However, occupational lung diseases are a priority condition in the Australian Work Health and Safety Strategy 2012-2022. SWA is working on an occupational lung diseases work plan that will be implemented over 2019 and 2020, including a literature review into dust control technologies to better provide advice about the most effective control measures to protect workers from workplace dusts.

“We are also evaluating the workplace exposure standards for airborne contaminants,” the spokesperson said.

“The workplace exposure standards represent the airborne concentrations of a chemical that are not expected to cause adverse effects on the health (illness or disease) in an exposed worker who is not wearing respiratory protective equipment.

“Under the model WHS laws, a person conducting a business or undertaking at a workplace must ensure that no person at the workplace is exposed to an airborne concentration of a chemical that exceeds the exposure standard.”

The draft evaluation report for coal dust (respirable, containing less than 5pc quartz) suggested that Time Weighted Average (TWA) exposure limits of 0.9mg/m3 for respirable dust of bituminous and lignite coal and 0.4mg/m3 for respirable dust of anthracite coal is recommended to prevent CWP, COPD and progressive massive fibrosis (PMF).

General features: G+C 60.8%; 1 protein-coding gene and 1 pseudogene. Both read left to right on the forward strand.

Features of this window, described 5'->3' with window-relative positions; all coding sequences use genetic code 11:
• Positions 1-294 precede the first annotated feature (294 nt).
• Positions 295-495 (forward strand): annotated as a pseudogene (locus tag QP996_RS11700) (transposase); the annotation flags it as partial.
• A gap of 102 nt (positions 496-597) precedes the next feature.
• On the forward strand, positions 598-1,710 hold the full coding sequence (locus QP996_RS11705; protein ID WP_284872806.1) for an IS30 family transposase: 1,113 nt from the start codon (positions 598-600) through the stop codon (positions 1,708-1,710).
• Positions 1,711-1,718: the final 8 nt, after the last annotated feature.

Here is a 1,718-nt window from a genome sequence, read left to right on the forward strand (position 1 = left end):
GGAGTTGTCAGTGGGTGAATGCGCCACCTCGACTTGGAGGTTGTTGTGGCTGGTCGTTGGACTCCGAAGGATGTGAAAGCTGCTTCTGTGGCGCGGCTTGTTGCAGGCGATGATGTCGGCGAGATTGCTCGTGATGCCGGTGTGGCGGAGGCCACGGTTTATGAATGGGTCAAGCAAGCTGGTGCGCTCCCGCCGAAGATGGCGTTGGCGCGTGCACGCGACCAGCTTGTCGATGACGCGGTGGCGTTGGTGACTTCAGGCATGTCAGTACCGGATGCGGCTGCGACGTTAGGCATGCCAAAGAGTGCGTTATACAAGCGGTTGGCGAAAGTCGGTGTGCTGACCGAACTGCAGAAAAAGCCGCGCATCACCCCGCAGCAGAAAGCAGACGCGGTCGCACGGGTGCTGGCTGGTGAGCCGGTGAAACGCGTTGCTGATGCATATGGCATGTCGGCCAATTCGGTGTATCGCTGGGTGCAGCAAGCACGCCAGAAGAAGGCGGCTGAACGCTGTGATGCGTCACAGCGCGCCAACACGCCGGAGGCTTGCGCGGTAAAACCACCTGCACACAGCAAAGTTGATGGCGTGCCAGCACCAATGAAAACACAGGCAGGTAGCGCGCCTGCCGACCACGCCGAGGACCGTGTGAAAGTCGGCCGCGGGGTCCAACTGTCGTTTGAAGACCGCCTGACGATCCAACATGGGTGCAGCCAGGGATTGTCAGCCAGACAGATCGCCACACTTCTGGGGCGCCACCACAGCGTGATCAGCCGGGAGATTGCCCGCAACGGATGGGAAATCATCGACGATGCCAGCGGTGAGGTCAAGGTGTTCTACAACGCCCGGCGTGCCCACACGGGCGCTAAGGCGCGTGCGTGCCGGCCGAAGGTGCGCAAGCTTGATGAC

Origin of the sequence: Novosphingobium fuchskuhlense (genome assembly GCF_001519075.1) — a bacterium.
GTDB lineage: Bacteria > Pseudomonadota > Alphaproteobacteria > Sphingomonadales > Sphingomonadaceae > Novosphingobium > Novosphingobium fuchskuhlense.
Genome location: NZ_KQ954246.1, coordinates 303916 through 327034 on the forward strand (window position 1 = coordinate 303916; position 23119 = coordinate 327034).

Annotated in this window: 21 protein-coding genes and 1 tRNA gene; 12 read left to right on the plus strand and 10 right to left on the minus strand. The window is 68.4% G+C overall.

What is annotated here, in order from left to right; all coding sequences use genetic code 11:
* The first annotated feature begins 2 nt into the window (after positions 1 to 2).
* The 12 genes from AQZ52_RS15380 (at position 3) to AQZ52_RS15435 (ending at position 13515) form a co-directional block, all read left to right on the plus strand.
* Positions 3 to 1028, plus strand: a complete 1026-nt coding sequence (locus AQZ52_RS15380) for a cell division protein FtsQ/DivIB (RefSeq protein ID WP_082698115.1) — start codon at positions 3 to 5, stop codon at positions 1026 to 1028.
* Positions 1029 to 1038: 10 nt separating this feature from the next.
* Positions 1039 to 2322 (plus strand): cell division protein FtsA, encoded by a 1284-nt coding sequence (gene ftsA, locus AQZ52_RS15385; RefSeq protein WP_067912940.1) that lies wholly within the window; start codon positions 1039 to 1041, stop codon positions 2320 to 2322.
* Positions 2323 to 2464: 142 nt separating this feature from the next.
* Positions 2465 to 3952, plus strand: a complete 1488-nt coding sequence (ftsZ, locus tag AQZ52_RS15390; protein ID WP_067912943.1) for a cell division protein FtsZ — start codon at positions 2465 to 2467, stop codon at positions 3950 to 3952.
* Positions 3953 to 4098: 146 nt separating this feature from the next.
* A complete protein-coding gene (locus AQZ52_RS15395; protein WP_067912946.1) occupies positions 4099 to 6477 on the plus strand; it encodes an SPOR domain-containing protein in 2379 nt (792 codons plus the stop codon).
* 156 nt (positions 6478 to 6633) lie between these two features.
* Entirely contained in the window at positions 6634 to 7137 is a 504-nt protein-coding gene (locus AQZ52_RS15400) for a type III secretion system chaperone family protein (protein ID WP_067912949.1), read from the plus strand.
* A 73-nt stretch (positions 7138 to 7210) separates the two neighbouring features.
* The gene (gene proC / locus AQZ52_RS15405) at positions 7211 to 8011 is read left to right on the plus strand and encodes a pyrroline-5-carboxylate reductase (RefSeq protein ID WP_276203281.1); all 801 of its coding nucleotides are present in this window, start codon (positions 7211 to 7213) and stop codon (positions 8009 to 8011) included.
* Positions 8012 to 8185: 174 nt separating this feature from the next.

While Queensland recently revised exposure limits, the current standard coal dust concentration in the 2018 version of Workplace Exposure Standards for Airborne Contaminants is still 3mg/m3.

“The recommendations in the draft evaluation report are not mandatory values under state and territory WHS laws until they are agreed by SWA members and adopted into those laws,” the SWA spokesperson said.

“The expertise of industry and worker stakeholders and the Australian public is crucial for SWA members to make informed decisions about what values should be adopted.

“We will continue to seek feedback for each of the workplace exposure standards as they are reviewed to ensure practical considerations are taken into account.”

Controling dust

Mining companies can reduce workers exposure by reviewing the methods and products used for dust suppression purposes – because if the impacts of dust on mining processes are controlled – so too will the exposure levels.